Baltimore’s strategy of drafting college players who were really fun to watch usually pays off.
The Ravens got Notre Dame safety Kyle Hamilton and Iowa center Tyler Linderbaum in Round 1. Baltimore came back Friday and selected Michigan edge rusher David Ojabo in the second round. Ojabo, who tore his Achilles during a pre-draft workout, is the perfect fit for the Ravens’ defense. New defensive coordinator Mike Macdonald was the coordinator who unleashed Ojabo last year at Michigan.
Pairing Ojabo with 2021 first-round pick Odafe Oweh gives the Ravens a terrifying pass-rush duo.
The Ravens then nabbed the second-best nose tackle in the class, drafting Travis Jones, a projected top 40 pick, at No. 76.
The Ravens are good at the whole drafting thing.
The 2022 quarterback draft class never inspired much confidence, but the NFL told you what it really thought of the group Friday.
After Kenny Pickett was the only QB taken in Round 1, the next quarterback didn’t come off the board until the third round when the Falcons scooped up Desmond Ridder at No. 74. The Tennessee Titans then traded up to draft Malik Willis at No. 86, and Corral went at No. 94.
Time will tell if all three quarterbacks landed in the ideal spot and what they have to offer. But it was a tough 48 hours for an unheralded quarterback class.
This is mainly about what the 49ers did last year when they correctly identified the 2022 QB class as a stinker and went all-in to select Trey Lance.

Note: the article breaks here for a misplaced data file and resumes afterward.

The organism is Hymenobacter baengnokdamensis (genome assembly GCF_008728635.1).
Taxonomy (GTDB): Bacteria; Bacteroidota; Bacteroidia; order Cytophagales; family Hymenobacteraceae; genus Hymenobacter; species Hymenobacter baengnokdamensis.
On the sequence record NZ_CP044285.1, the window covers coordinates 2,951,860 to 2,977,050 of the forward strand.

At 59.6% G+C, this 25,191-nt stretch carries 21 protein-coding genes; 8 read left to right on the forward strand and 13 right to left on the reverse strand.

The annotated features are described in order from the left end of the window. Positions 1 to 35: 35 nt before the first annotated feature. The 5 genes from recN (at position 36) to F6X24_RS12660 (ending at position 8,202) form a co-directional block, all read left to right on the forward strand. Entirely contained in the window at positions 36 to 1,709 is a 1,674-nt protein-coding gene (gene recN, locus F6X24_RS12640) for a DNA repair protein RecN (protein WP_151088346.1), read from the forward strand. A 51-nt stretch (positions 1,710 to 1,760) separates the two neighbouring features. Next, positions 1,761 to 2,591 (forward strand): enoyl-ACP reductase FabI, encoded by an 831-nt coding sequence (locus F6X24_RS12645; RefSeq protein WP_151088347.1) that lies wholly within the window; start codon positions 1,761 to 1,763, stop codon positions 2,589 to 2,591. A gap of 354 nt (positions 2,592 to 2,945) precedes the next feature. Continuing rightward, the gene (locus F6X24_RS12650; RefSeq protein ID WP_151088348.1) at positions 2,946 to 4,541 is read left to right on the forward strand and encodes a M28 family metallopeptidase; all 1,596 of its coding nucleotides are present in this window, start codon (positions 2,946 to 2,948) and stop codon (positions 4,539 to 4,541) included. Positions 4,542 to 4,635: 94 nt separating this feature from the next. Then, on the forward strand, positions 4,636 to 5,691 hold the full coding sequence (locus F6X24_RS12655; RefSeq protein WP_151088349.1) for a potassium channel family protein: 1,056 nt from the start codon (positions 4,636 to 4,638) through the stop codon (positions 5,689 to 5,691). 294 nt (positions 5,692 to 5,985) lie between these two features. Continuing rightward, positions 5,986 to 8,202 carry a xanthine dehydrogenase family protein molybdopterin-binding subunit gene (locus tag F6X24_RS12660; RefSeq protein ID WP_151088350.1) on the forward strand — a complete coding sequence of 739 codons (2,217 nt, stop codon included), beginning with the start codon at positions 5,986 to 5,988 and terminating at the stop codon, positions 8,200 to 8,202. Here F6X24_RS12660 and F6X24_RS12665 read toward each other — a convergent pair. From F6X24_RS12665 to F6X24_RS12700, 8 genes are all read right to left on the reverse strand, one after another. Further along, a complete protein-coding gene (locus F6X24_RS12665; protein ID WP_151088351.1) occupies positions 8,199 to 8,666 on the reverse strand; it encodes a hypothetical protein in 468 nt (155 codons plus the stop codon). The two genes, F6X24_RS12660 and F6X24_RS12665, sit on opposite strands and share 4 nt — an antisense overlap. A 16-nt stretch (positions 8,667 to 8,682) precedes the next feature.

That’s a win for John Lynch and Kyle Shanahan.
As far as Friday’s action is concerned, the 49ers added to a strength when they bolstered their pass rush with the addition of USC edge rusher Drake Jackson at No. 61. Jackson has incredible bend and burst. He needs some finetuning, but defensive line coach Kris Kocurek can mold him into a good-to-great NFL pass rusher.
The 49ers then went a little off-book with the puzzling selection of LSU running back Ty Davis-Price at No. 93. While Davis-Price might lighten the disgruntled Deebo Samuel’s workload, the 49ers could have likely got him on Day 3. Positional value was not on the menu with this selection.
RELATED: Lance pick looks even better one year later
As for their final pick of Day 2, the 49ers took SMU wide receiver Danny Gray, who has the potential to develop into a really good No. 3 receiver in the NFL.
All in all, a good day, especially when you factor in that last year’s blockbuster for Lance was a referendum on the 2022 options.
Well, Pete Carroll got his wish.
Russell Wilson is out, and now the Seahawks can line up and run the football. Seattle had a chance to take a swing on Ridder or Willis in the second round, but instead, the Seahawks drafted Michigan State running back Kenneth Walker and Minnesota edge rusher Boye Mafe.
In a vacuum, Mafe and Walker are both good prospects. But while drafting an edge rusher in Round 2 is a sound decision, selecting a running back a few picks later isn’t a good use of a top-50 pick.
The Seahawks also selected offensive tackle Abraham Lucas in Round 3. Lucas and first-round pick Charles Cross give the Seahawks two hopefully long-term answers at offensive tackle.
But the issue is the Seahawks, who seem set on having Drew Lock be their quarterback, don’t know what they are. They seem to think they are contenders when reality paints a different picture.
I’m not sure what’s going on in the PNW.